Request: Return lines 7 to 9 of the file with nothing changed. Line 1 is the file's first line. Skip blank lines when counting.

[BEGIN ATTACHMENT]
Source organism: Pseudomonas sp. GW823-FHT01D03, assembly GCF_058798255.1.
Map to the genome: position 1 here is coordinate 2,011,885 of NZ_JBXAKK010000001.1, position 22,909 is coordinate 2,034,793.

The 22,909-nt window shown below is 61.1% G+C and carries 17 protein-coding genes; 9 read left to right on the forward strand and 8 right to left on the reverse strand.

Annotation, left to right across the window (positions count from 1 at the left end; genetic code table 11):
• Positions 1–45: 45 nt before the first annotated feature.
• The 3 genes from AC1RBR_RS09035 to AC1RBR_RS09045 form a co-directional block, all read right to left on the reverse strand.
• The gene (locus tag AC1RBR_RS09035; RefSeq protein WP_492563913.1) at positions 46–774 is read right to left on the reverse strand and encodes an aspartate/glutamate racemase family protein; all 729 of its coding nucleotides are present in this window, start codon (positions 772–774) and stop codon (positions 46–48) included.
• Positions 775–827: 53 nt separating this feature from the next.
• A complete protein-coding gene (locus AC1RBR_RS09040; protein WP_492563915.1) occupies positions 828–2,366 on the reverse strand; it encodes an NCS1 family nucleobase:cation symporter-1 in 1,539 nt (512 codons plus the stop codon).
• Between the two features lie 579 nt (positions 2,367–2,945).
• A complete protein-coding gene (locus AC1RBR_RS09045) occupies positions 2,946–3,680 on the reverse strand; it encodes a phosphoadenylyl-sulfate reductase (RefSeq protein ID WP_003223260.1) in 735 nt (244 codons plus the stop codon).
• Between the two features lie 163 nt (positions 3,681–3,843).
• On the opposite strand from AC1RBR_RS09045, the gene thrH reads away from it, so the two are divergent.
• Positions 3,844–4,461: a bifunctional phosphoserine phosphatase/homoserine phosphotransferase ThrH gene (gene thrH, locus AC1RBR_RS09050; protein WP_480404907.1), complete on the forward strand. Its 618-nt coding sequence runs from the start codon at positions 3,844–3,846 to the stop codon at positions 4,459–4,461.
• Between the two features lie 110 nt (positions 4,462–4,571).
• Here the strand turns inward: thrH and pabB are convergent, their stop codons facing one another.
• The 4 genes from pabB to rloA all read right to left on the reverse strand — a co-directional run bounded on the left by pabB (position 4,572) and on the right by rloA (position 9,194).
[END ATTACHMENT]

• The gene (locus tag AC1RBR_RS09035; RefSeq protein WP_492563913.1) at positions 46–774 is read right to left on the reverse strand and encodes an aspartate/glutamate racemase family protein; all 729 of its coding nucleotides are present in this window, start codon (positions 772–774) and stop codon (positions 46–48) included.
• Positions 775–827: 53 nt separating this feature from the next.
• A complete protein-coding gene (locus AC1RBR_RS09040; protein WP_492563915.1) occupies positions 828–2,366 on the reverse strand; it encodes an NCS1 family nucleobase:cation symporter-1 in 1,539 nt (512 codons plus the stop codon).